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A Good Walk Gone Bad: Golfer's Claim Against Golf Course Dismissed (NY)

October 8, 2020

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<p style="text-align: justify;">In <a href="">Conrad v. Holiday Valley Inc</a>.,<em> </em>plaintiff slipped and fell on a stairway landing while playing golf at defendants' golf course. He ascended a stairway used to access the tee box on the twelfth hole and then took a measurement from the tee box using his range finder. When he went to return to his golf cart, he stepped onto the landing at the top of the stairway, slipped on a wooden board, and fell, suffering injuries to both of his knees.</p>
<p style="text-align: justify;">Defendants moved for summary judgment dismissing the complaint on the ground that plaintiff assumed the risks associated with playing golf. Supreme Court denied the motion. Defendants appealed and the Appellate Division reversed the lower court decision.</p>
<p style="text-align: justify;">The Appellate Court held that defendants demonstrated that, at the time of the incident, plaintiff knew that the course was still wet from rain that had just fallen, and that he was familiar with the stairway in question, having just used it moments before his accident. For those reasons, we conclude that defendants met their initial burden by establishing that plaintiff was aware of the risk posed by the stairway and assumed it.</p>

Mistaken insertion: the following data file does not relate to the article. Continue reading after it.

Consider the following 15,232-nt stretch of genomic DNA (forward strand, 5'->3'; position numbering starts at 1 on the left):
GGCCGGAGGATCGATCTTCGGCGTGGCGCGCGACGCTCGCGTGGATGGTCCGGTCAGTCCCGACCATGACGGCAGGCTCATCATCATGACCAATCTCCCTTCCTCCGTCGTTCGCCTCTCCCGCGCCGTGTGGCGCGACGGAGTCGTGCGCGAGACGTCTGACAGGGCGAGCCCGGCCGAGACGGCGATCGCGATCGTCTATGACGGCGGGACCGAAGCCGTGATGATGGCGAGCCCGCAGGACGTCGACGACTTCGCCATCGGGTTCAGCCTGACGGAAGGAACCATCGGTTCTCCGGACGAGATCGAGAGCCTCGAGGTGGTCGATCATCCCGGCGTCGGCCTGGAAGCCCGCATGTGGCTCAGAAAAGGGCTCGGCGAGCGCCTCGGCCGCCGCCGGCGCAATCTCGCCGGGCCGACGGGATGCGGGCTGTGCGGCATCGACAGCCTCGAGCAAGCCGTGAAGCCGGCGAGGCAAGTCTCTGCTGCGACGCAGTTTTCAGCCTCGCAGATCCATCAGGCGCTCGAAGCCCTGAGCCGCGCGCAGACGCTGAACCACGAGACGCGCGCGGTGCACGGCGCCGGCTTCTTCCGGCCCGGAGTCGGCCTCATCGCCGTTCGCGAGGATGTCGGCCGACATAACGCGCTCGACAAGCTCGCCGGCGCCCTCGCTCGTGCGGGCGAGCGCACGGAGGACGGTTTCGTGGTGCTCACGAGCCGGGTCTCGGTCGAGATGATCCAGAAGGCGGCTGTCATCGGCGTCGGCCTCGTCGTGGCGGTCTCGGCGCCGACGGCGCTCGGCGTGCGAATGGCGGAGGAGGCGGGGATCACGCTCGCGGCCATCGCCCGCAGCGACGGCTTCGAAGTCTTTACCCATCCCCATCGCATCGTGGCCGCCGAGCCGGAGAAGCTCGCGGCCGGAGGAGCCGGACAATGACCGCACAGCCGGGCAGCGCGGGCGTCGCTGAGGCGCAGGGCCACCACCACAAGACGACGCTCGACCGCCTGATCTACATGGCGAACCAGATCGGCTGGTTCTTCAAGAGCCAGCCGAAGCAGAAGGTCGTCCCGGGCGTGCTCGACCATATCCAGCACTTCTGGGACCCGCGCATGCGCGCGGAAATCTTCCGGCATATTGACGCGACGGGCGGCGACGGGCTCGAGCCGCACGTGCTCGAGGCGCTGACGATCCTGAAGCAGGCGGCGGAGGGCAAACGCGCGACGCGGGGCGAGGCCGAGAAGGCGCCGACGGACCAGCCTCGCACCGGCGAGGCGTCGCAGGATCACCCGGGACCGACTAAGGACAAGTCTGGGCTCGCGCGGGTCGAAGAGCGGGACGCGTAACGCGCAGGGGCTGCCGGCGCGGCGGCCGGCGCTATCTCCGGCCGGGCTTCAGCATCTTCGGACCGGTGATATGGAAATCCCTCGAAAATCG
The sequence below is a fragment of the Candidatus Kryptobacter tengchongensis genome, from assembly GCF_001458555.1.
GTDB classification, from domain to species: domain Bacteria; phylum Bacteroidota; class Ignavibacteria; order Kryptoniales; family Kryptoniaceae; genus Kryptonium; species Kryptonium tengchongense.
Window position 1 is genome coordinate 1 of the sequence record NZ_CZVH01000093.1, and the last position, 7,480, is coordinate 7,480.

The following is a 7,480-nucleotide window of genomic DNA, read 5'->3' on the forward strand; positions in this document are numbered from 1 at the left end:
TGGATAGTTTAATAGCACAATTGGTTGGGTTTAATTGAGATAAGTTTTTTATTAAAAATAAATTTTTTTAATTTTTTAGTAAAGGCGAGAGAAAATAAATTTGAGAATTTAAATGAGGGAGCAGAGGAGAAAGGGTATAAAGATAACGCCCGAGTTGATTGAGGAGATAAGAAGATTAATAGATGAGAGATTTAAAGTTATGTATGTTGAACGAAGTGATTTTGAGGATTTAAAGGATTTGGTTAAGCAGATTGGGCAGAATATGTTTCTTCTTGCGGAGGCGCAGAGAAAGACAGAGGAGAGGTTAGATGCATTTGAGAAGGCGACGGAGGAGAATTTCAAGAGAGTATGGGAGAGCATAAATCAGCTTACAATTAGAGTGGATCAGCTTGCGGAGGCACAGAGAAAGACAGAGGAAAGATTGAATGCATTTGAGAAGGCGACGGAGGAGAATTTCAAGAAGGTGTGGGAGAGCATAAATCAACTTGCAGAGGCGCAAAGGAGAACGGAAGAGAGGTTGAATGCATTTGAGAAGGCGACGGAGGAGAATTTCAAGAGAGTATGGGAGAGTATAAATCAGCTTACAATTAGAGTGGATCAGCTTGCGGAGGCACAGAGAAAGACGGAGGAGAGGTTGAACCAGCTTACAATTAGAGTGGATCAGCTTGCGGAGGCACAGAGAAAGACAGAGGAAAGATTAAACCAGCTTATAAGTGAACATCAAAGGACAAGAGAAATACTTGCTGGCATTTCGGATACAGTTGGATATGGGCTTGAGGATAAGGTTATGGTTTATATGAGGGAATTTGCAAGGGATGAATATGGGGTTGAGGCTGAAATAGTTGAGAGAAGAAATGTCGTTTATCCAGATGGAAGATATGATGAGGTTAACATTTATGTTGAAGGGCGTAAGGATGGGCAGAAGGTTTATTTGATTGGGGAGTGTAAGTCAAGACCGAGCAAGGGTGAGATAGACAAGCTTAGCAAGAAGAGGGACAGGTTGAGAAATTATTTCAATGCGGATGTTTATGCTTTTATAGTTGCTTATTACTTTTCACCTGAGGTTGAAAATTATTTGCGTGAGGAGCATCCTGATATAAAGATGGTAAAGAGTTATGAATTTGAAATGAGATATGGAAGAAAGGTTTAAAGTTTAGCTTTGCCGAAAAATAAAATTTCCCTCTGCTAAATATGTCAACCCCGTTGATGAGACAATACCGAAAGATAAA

<p style="text-align: justify;">The doctrine of assumption of the risk acts as a complete bar to recovery where a plaintiff is injured in the course of a sporting or recreational activity through a risk inherent in that activity The Court reasoned that golfers who use the course can get injured due to the playing conditions. Since the course was wet, the plaintiff should have been aware of the potential for injury of the mechanism from which the injury. Defendants established on their motion that plaintiff was an experienced golfer who had played defendants' golf course several times in the past Since plaintiffs failed to raise a triable issue of fact whether plaintiff was subjected to “unassumed, concealed or unreasonably increased risks” the defendants’ motion was granted.</p>
Thanks to Paul Vitale for his contribution to this post.  Any questions, please contact <a href="">Georgia Coats</a>.

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